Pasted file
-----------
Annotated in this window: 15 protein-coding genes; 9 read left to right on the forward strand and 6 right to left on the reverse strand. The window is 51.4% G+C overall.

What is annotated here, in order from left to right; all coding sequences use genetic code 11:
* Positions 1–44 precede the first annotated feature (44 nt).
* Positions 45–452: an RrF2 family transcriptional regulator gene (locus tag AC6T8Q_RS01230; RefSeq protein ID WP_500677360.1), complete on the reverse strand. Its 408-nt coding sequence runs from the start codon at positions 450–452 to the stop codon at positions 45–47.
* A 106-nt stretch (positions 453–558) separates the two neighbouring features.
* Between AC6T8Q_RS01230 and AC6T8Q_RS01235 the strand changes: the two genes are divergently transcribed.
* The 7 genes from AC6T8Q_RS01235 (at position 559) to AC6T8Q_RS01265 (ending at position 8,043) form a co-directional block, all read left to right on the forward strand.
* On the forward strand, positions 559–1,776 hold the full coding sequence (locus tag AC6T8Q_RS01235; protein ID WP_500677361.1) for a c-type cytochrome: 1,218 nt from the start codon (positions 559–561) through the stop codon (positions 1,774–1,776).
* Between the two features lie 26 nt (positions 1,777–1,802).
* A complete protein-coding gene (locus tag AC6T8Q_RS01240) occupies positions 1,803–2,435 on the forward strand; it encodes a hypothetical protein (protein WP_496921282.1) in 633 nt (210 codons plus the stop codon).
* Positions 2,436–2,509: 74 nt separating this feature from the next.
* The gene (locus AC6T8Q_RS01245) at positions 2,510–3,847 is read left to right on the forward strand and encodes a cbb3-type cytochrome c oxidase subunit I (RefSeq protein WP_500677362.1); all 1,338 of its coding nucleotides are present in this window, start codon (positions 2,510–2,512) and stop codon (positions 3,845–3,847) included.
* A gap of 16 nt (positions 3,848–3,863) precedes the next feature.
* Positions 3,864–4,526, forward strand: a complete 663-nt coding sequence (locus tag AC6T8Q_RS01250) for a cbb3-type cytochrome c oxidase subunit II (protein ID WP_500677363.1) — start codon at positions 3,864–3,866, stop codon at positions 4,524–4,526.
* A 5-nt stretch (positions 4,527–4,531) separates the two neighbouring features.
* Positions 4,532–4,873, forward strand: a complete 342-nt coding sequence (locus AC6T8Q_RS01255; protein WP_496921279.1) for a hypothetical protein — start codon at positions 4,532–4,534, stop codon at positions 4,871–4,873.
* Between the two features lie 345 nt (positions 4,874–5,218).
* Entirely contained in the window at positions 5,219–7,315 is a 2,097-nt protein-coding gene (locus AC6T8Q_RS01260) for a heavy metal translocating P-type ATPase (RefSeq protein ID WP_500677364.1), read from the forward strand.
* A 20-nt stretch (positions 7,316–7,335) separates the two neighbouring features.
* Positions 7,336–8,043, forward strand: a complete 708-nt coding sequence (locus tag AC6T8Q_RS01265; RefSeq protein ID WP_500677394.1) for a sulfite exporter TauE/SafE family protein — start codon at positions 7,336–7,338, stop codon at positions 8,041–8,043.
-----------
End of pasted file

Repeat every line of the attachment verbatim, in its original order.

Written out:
Annotated in this window: 15 protein-coding genes; 9 read left to right on the forward strand and 6 right to left on the reverse strand. The window is 51.4% G+C overall.

What is annotated here, in order from left to right; all coding sequences use genetic code 11:
* Positions 1–44 precede the first annotated feature (44 nt).
* Positions 45–452: an RrF2 family transcriptional regulator gene (locus tag AC6T8Q_RS01230; RefSeq protein ID WP_500677360.1), complete on the reverse strand. Its 408-nt coding sequence runs from the start codon at positions 450–452 to the stop codon at positions 45–47.
* A 106-nt stretch (positions 453–558) separates the two neighbouring features.
* Between AC6T8Q_RS01230 and AC6T8Q_RS01235 the strand changes: the two genes are divergently transcribed.
* The 7 genes from AC6T8Q_RS01235 (at position 559) to AC6T8Q_RS01265 (ending at position 8,043) form a co-directional block, all read left to right on the forward strand.
* On the forward strand, positions 559–1,776 hold the full coding sequence (locus tag AC6T8Q_RS01235; protein ID WP_500677361.1) for a c-type cytochrome: 1,218 nt from the start codon (positions 559–561) through the stop codon (positions 1,774–1,776).
* Between the two features lie 26 nt (positions 1,777–1,802).
* A complete protein-coding gene (locus tag AC6T8Q_RS01240) occupies positions 1,803–2,435 on the forward strand; it encodes a hypothetical protein (protein WP_496921282.1) in 633 nt (210 codons plus the stop codon).
* Positions 2,436–2,509: 74 nt separating this feature from the next.
* The gene (locus AC6T8Q_RS01245) at positions 2,510–3,847 is read left to right on the forward strand and encodes a cbb3-type cytochrome c oxidase subunit I (RefSeq protein WP_500677362.1); all 1,338 of its coding nucleotides are present in this window, start codon (positions 2,510–2,512) and stop codon (positions 3,845–3,847) included.
* A gap of 16 nt (positions 3,848–3,863) precedes the next feature.
* Positions 3,864–4,526, forward strand: a complete 663-nt coding sequence (locus tag AC6T8Q_RS01250) for a cbb3-type cytochrome c oxidase subunit II (protein ID WP_500677363.1) — start codon at positions 3,864–3,866, stop codon at positions 4,524–4,526.
* A 5-nt stretch (positions 4,527–4,531) separates the two neighbouring features.
* Positions 4,532–4,873, forward strand: a complete 342-nt coding sequence (locus AC6T8Q_RS01255; protein WP_496921279.1) for a hypothetical protein — start codon at positions 4,532–4,534, stop codon at positions 4,871–4,873.
* Between the two features lie 345 nt (positions 4,874–5,218).
* Entirely contained in the window at positions 5,219–7,315 is a 2,097-nt protein-coding gene (locus AC6T8Q_RS01260) for a heavy metal translocating P-type ATPase (RefSeq protein ID WP_500677364.1), read from the forward strand.
* A 20-nt stretch (positions 7,316–7,335) separates the two neighbouring features.
* Positions 7,336–8,043, forward strand: a complete 708-nt coding sequence (locus tag AC6T8Q_RS01265; RefSeq protein ID WP_500677394.1) for a sulfite exporter TauE/SafE family protein — start codon at positions 7,336–7,338, stop codon at positions 8,041–8,043.